My guess is, if Ryan is truly a laissez-faire capitalist/Objectivist/libertarian leader, then Holkins is asserting that that is the denotative opposite of tyranny, and that John’s calling Ryan a ‘tyrant’ betrays some sort of inherent political/philosophical bias.

    As @Mercenary_Security_number_4:disqus points out, though, that is a weird little niggle to harp on, especially since it doesn’t really relate at all to the “curmudgeony” criticism of Infinite, and its consequent controversy, that seemed to be Holkins’s initial reason for even bringing up the review.

  5. Enkidum says:

    So there’s this thesis I’m supposed to be writing. What should I do?

    EDIT: And congrats!

  6. Girard says:

    @Enkidum:disqus : I’m sure @Fluka:disqus would agree – you should take a nap, have a wank, and play some Mass Effect. I’m pretty sure if you do that your thesis will finish itself of its own accord.

  7. Fluka says:

    @paraclete_pizza:disqus and @Enkidum:disqus :

    Paragon option: FINISH YOUR THESIS

    Renegade option: FINISH YOUR THESIS

    What I’m trying to say is, your choices don’t matter.

  8. Citric says:

    @paraclete_pizza:disqus  I keep thinking of that ad for drugs where the kid goes “I LEARNED IT FROM YOU!”

    I think it’s problematic as well, but it’s clear that it’s based primarily on the images they’re getting from western entertainment, so to say they’re doing something wrong is to also admit that the images western culture is exporting are not the best representation of a culture. It’s a funhouse mirror Mr. T or minstrel show, but it’s also a funhouse mirror of our own depiction of black people in our own entertainment.

    This also reminds me of how old people I knew were nervous around black people due to American entertainment even though all the black people in my severely rural town in Canada were doctors from South Africa.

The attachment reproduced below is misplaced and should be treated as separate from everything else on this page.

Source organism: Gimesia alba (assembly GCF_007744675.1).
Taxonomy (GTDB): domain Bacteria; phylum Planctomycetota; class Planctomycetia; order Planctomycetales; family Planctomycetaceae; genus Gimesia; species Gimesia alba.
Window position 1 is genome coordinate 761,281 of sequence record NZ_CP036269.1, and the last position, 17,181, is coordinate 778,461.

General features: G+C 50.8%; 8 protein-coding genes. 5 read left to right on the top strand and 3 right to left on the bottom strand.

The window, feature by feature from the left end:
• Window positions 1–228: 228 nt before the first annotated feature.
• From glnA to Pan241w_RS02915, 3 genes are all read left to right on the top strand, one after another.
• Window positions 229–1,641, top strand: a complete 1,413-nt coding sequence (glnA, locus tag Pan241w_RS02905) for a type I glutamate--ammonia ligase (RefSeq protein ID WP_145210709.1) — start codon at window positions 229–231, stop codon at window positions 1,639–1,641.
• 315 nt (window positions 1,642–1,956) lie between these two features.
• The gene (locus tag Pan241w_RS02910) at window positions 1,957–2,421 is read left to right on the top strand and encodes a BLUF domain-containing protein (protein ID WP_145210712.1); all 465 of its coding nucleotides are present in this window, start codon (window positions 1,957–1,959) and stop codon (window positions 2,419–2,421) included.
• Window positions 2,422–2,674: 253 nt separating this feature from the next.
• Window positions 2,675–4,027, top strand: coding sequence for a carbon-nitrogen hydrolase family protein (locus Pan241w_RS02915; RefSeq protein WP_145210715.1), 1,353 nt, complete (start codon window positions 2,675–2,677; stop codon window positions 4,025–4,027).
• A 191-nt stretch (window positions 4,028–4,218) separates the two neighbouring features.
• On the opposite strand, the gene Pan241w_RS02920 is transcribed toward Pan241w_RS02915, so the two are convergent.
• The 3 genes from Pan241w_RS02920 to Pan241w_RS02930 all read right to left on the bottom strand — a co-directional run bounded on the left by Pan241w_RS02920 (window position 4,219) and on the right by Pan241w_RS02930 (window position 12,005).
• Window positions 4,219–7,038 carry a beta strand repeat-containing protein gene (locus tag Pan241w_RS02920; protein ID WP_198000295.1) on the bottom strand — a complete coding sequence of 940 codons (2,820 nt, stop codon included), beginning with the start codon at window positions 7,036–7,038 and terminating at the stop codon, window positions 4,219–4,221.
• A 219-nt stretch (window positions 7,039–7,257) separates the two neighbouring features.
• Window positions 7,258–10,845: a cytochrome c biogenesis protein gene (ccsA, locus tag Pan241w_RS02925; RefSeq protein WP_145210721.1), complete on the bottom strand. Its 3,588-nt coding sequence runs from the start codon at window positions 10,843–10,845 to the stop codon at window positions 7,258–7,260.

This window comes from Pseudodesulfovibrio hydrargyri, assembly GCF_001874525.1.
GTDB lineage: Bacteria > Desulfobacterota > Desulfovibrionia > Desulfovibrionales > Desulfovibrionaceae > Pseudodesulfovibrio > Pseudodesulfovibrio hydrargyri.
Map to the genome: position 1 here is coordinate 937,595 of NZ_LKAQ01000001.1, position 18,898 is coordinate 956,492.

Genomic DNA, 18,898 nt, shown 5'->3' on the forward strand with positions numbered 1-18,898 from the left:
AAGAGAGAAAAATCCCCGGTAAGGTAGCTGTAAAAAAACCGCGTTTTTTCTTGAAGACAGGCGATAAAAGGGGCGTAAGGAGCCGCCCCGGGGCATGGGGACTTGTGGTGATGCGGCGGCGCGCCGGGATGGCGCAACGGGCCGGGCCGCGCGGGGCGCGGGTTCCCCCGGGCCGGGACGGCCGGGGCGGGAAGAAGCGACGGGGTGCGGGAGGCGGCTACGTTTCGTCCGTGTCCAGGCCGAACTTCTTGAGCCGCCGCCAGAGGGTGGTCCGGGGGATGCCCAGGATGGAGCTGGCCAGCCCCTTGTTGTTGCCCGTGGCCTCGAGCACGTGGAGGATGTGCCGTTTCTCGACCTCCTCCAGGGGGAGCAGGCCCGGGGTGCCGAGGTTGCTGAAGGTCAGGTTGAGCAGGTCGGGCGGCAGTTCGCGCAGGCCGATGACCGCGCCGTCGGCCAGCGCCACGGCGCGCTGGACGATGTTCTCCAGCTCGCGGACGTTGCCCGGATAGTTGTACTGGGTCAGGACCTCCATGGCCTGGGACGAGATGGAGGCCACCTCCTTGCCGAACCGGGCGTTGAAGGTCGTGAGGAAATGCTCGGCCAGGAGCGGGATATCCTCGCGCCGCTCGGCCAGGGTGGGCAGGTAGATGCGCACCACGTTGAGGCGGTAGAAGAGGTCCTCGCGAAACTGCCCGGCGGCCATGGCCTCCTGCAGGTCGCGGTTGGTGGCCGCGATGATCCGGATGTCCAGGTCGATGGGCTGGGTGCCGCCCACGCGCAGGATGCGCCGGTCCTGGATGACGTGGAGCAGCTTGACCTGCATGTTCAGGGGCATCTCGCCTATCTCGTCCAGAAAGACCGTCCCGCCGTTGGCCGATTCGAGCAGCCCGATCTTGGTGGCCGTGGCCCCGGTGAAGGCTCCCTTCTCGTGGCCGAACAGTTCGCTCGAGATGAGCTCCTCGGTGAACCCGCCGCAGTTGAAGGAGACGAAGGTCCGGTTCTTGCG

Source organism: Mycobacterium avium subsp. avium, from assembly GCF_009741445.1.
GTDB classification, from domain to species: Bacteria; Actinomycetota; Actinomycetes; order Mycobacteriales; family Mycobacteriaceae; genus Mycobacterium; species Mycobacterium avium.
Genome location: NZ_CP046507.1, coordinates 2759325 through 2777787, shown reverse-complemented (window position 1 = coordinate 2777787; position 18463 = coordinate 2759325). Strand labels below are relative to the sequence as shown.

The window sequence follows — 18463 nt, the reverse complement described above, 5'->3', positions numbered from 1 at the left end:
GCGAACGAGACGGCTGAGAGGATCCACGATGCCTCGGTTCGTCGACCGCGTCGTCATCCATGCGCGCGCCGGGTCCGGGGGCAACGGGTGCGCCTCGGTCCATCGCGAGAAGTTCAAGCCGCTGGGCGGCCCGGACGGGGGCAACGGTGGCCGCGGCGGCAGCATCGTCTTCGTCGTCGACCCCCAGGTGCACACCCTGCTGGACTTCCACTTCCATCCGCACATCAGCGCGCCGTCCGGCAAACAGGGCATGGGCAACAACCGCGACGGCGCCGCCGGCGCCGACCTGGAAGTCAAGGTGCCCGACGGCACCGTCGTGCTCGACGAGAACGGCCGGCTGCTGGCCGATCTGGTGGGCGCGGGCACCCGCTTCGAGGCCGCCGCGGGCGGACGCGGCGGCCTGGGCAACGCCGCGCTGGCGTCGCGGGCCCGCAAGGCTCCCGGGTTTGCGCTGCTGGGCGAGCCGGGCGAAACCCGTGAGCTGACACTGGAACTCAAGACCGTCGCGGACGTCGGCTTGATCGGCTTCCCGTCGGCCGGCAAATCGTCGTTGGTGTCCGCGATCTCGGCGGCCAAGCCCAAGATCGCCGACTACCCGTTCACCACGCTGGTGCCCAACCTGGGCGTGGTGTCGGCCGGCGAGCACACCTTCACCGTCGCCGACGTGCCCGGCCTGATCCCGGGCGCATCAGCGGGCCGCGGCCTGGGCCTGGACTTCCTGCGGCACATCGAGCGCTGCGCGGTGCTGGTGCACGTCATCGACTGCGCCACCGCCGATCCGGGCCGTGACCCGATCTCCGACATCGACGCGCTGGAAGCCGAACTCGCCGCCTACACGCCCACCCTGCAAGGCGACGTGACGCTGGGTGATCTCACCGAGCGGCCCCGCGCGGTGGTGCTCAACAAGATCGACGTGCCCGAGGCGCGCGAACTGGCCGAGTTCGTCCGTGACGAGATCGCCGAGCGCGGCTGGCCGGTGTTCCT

9. rubi-kun says:

    Because it’s all based on stereotypes in our media, it’s one of those weird Japan things where America’s heavily to blame, like how our imposition of censorship of regular porn in Japan is heavily to blame for tentacle porn’s resurgence.

  10. Enkidum says:

    “smelt it Delft it” = fantastic. This is why we can have nice things.

  11. John Teti Brisket: Coming soon to the Digest. 

  12. djsubversive says:

    Yeah. I was going to mention this. It’s Holkins/Tycho. “It rained today” would be a rambling, three-paragraph, pseudo-philosophical screed with as many four-syllable words that he could think of, and there would be perhaps one actual use of the word “rain.”

  13. uselessyss says:

    Man, I thought “spergy” meant something completely different.

  14. PaganPoet says:

    If not sober, I’m at least ambulatory presently.

  15. One of my best friends actually came home from a one year stint in Japan the day the rat bashing began in earnest. He was walking down the hall to my apartment, fresh off the plane, when he saw my super Peter just smash a rat into the wall. Apparently his first thought was, “Man it’s good to be back in New York.” That stain was on the wall from April 2006 to when I moved out in August 2010. Awesome.

  16. Citric says:

    @google-ad11b5fc6e812fcfddafc59b953591fe:disqus  It was mostly that the story was grounded so deeply in a rulebook that’s mostly foreign to me, so his struggles to be a good man according to his faith couldn’t connect to me. I had no idea what the requirements actually were, which made me constantly question whether he was reacting to his faith or was just kind of a pushover in general. If I knew the rules – which would mean knowing really anything about Jewish tradition – I could have probably made sense of the movie and enjoyed it more.

    I did like the tooth story and how it kind of ends on a weird ambiguous note, and how that relates to the film as a whole, which ends on a weird ambiguous note.

  17. I am liking this for so many reasons.

  18. uselessyss says:

    After experiencing the many delights of a Japanese bakery, it’s hard to go back to that poorly-lit section in the back corner of Safeway where my only options are plain bagels or cinnamon raisin bagels.